Attending a techno party in a Tron world as a Jedi Knight? Beat Saber is that cool.
There was a time when rhythmic games were in high demand but recently the genre has gone from sleepy to basically dormant. Some dance games are still lingering towards the bottom of the charts, but the genre desperately needs something refreshing and craves a new approach. Developer Beat Games provides an answer with their relatively new VR game, Beat Saber, which provides a private party fit for long sessions.
The idea behind Beat Saber really couldn't be any simpler. The player is holding red and blue lightsabers that are used to slice cubes of the same colour flying towards the player. The cubes are advancing in sync with the background music and need to be sliced in a certain manner indicated by the cube itself. As an addition to the cube slicing, the player needs to avoid hitting walls or slicing mines thrown in among the cubes. The level of difficulty can be changed, and it affects the amount of the cubes, mines and walls the player will face. The gap between the normal and the hard level seems a bit steep at first but the more you play the more you are in control even during the harder challenges. It was a great feeling to notice that after a while muscle memory kicked in and we were slicing fast-approaching cubes without thinking. It's also very positive to notice that Beat Saber doesn't make the challenge unfair at any point. You can really sense that the game just wants to keep the party going.
Played with the Move controllers, Beat Saber is an optimised gaming experience. The response time of the controllers is very snappy and helps to make the slicing extremely accurate. Slicing the cubes becomes like second nature when the controllers feel like a part of your hand. The game also runs smoothly even with the standard PlayStation 4 model. This is essential considering the slicing needs to be honed to perfection if you plan to handle the more difficult levels.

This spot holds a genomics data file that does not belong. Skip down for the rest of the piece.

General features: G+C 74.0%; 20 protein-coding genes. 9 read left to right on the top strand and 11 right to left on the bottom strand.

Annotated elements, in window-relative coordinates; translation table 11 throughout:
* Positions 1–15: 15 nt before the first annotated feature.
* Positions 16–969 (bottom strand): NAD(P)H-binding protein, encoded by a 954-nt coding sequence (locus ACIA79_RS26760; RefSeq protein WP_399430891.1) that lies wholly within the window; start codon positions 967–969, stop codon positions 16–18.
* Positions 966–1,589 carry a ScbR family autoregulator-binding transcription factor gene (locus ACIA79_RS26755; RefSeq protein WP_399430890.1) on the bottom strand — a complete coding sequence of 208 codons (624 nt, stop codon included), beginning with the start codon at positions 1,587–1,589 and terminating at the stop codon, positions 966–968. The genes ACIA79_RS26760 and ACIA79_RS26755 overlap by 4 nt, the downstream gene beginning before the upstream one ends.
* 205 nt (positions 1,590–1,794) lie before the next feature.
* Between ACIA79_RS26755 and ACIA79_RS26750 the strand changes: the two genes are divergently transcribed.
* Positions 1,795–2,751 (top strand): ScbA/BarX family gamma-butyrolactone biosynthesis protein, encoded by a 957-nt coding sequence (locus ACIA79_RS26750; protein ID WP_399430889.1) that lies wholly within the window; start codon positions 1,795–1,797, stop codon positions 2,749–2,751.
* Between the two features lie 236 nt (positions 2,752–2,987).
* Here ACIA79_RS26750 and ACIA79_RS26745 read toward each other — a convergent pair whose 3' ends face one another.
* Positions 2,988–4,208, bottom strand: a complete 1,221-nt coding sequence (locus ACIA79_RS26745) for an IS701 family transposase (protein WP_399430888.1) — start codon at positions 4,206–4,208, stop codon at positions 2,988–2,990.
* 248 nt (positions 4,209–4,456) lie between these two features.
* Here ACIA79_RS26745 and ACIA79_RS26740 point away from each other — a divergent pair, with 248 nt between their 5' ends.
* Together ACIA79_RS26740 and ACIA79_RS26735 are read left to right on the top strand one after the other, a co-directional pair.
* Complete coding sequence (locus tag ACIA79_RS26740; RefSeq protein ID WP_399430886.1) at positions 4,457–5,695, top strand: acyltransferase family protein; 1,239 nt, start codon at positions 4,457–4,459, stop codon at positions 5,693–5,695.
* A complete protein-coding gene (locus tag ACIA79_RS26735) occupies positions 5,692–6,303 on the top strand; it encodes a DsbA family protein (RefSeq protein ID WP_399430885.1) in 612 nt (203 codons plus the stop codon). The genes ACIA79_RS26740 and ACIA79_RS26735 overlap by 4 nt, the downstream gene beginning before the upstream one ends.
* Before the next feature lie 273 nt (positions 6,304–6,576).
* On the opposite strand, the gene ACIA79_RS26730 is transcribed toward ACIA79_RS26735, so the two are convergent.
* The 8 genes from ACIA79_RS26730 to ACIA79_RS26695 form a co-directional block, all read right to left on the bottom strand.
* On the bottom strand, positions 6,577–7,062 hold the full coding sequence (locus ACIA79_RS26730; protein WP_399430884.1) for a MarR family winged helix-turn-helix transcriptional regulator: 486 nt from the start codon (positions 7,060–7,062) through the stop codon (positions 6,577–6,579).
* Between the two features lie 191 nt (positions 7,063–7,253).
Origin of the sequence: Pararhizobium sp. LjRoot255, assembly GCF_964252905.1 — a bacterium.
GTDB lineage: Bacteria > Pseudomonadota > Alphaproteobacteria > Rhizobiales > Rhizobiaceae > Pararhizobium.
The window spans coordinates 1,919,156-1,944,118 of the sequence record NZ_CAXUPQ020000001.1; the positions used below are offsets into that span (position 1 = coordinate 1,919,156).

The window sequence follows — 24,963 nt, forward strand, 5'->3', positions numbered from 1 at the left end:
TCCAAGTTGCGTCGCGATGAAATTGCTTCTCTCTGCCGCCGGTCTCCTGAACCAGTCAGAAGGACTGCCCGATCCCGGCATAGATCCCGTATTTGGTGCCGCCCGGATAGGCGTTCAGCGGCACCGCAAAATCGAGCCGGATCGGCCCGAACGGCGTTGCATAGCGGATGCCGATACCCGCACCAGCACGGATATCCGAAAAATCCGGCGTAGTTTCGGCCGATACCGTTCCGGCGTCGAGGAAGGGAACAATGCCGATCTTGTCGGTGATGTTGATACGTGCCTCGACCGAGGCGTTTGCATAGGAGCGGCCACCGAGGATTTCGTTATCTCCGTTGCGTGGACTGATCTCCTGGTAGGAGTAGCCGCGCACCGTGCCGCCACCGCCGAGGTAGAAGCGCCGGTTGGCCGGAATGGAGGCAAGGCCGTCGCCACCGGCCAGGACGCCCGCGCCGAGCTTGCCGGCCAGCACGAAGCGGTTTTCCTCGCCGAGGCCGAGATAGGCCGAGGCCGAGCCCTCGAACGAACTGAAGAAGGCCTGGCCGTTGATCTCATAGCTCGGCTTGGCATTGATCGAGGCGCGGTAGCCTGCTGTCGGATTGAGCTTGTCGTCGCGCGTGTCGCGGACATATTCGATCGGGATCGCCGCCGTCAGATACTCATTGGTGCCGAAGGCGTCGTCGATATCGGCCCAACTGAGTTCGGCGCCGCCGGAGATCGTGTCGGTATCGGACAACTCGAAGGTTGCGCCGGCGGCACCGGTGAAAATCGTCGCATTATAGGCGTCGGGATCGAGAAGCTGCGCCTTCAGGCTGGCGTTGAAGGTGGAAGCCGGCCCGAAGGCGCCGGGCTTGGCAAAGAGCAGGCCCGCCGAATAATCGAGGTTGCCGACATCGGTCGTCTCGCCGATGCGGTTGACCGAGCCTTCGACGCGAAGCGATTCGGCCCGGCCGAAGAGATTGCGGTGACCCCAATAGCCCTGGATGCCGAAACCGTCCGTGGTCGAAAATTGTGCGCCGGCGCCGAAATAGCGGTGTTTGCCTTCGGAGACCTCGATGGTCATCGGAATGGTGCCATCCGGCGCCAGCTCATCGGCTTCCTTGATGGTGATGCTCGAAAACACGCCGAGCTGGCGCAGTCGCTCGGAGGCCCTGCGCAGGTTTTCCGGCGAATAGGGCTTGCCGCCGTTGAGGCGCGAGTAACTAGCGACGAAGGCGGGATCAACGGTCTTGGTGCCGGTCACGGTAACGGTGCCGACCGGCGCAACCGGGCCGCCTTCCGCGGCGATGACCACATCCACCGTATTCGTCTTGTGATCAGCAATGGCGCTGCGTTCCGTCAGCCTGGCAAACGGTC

In addition to the polished gameplay, Beat Saber also offers stylised graphics. The sci-fi environment and neon glow remind us of 2010's Tron: Legacy and its computer world, and what could be cooler than that? The Lightsabers have a fancy shine and they react with sparks flying when put together. It's clear that a lot of thought has been put into the art and animations with the final product shining as a result. We were only left wanting for more variation in terms of the environment, the selection of different swords, and the look of the cubes.
This quality gaming experience is crowned by an excellent soundtrack. The music gets more energetic and catchier song by song. Beat Saber plays bass filled techno, rap, rhythmic pop and so on. The variety in terms of music is pleasingly inclusive, and it fits the gaming environment perfectly (though it would be nice if there was an option to add your own music and challenges to the game to lengthen the gaming experience). At least Beat Games is working on additional content and promises to keep the party going for the foreseeable future.
The extremely polished technical execution and the grand soundtrack makes sure that you'll enjoy Beat Saber for a long time. What makes things even better is that you're getting physical exercise while playing. Only after 15 minutes of playing, we were soaked. You can forget the expensive weekend partying in the club because Beat Saber brings a quality sci-fi techno party straight to your living room with a simple push of a button. The new dawn of the rhythm genre starts with Beat Saber.
9 / 10
Skilful technical execution, excellent soundtrack, sci-fi party atmosphere, pleasant workout.
No variations in graphical elements, a bit unbalanced difficulty, lack of adding own songs and challenges.